Making visually appealing scientific illustrations: a friendly tutorial for researchers

How do you prepare a visually engaging graphic? Where can we get those catchy images? Which aspects should a researcher improve concerning his images? All the quick and useful guides, succintly written in the article 🙂

Scientists have in general two kinds of work, which should be carried out continuously throughout their research: firstly, they conduct the research itself and secondly, communicate the results [1]. In particular, for the second point, we have seen tremendous amount of effort to provoke the mind of the readers. Among various medium to disseminate science; images and scientific illustrations have become a prevalent way to display research concept, idea, even findings in many different settings, e.g. conferences, presentations, seminar, etc. 

Figure 1 The roles of science, in between objective and subjective substances [1]

About a year ago, when I interned as a sustainability researcher for my final master project, my supervisor at that company always stressed the importance of having a clear message in the explanations. I learned it through the hard way on daily basis that good results might not be sufficient to convey messages to the audience. Numerous hours of arduous work may fade away when the messages are badly shown. Apparently, we need additional key ingredients: the supporting and vivid scientific images.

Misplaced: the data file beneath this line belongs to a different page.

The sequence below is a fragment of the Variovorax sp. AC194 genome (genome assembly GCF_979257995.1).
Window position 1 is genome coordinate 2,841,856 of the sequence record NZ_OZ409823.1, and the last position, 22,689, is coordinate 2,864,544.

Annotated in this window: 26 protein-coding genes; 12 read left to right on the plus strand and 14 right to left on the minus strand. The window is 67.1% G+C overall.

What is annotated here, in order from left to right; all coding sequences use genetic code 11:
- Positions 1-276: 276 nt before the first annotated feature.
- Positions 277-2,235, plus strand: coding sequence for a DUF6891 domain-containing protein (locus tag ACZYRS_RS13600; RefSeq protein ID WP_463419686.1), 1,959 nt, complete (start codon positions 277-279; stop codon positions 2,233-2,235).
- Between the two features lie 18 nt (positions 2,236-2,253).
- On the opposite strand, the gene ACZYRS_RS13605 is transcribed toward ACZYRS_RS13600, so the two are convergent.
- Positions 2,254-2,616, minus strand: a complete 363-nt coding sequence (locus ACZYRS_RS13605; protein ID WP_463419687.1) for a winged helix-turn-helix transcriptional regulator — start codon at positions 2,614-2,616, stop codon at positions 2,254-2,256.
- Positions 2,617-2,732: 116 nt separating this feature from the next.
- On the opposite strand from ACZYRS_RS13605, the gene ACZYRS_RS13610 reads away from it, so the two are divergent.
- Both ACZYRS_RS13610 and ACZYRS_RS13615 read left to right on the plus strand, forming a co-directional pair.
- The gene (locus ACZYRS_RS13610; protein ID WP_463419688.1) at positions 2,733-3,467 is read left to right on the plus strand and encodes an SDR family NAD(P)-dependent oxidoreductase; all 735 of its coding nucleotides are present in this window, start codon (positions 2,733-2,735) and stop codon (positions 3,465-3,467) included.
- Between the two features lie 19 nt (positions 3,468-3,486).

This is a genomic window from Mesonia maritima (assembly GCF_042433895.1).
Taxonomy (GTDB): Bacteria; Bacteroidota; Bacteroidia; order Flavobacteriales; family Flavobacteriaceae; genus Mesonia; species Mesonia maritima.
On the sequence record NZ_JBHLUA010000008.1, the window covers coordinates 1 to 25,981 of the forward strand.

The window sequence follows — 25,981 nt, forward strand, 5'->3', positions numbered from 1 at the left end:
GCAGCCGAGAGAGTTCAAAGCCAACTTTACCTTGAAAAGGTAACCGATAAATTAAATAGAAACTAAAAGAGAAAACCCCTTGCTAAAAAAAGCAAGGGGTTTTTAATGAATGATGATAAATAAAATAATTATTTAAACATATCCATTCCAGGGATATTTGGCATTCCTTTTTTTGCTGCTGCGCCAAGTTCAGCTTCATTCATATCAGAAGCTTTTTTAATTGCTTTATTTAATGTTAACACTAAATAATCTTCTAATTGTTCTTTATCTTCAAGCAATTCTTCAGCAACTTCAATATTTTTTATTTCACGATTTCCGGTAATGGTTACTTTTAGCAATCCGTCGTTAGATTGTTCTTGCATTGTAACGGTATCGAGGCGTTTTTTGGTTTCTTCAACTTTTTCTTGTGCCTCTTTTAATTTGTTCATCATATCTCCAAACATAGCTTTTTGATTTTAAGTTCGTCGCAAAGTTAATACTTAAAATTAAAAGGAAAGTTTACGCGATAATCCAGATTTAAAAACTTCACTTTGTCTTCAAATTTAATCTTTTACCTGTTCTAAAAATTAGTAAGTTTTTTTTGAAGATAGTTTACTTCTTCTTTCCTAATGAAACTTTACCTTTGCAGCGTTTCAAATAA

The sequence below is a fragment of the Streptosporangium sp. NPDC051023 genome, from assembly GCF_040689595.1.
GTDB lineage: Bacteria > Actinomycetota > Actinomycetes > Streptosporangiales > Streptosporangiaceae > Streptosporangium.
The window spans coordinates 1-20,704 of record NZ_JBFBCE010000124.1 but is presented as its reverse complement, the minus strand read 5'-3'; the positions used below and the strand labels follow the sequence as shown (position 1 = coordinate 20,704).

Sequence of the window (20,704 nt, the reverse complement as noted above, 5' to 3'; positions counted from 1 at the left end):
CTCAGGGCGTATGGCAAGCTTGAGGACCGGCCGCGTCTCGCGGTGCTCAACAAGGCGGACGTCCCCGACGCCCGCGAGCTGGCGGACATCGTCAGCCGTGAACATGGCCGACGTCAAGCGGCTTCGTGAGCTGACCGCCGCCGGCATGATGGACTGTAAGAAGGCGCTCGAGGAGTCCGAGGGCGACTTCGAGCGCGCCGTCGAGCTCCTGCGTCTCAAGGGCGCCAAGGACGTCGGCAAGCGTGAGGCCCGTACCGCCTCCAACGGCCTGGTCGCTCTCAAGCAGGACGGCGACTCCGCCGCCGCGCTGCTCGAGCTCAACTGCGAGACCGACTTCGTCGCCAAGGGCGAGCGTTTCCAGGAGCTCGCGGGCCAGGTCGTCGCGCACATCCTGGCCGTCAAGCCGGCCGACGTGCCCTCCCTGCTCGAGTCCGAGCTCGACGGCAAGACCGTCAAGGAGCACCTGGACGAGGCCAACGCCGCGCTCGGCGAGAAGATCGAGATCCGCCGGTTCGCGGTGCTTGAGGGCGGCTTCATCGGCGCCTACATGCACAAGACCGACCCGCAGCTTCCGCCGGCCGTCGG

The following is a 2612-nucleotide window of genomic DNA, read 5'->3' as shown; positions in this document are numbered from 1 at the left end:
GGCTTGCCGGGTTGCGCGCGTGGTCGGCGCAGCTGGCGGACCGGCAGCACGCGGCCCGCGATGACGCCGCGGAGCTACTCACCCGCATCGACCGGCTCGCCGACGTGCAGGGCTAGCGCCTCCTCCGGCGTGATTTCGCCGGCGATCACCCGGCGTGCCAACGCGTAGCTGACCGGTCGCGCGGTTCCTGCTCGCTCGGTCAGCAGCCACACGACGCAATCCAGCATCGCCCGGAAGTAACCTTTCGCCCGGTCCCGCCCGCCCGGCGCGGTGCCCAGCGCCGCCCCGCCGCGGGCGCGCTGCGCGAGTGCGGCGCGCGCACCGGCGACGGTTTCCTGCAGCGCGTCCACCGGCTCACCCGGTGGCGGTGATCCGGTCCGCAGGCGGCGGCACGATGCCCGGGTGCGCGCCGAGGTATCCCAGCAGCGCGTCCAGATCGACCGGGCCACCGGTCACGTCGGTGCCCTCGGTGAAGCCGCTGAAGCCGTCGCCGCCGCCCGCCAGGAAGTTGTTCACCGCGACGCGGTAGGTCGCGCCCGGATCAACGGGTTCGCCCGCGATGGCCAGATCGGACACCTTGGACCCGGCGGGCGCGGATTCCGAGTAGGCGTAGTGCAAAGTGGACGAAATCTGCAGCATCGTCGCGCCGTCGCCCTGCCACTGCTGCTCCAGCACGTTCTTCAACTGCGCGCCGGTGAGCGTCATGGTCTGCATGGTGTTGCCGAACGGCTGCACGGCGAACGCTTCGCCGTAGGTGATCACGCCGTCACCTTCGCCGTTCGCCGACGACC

It may sound daunting at first, but usually scientists have these simple choices: either go for a professional scientific illustrator or make it on their own. The former is undeniably more straightforward because in this way, both the artists and scientists can assure the quality of images. In addition, working with professionals is a surefire way to save time invested during the preparation of our work; several scientific works indeed are energy intensive. The impact can even be quadrupled when perfect image is generated out of the collaboration, as depicted herein [2]– The author moreover quoted, “If you have got a story you want to get out there and you have got a really good image, it will fly farther than just words”.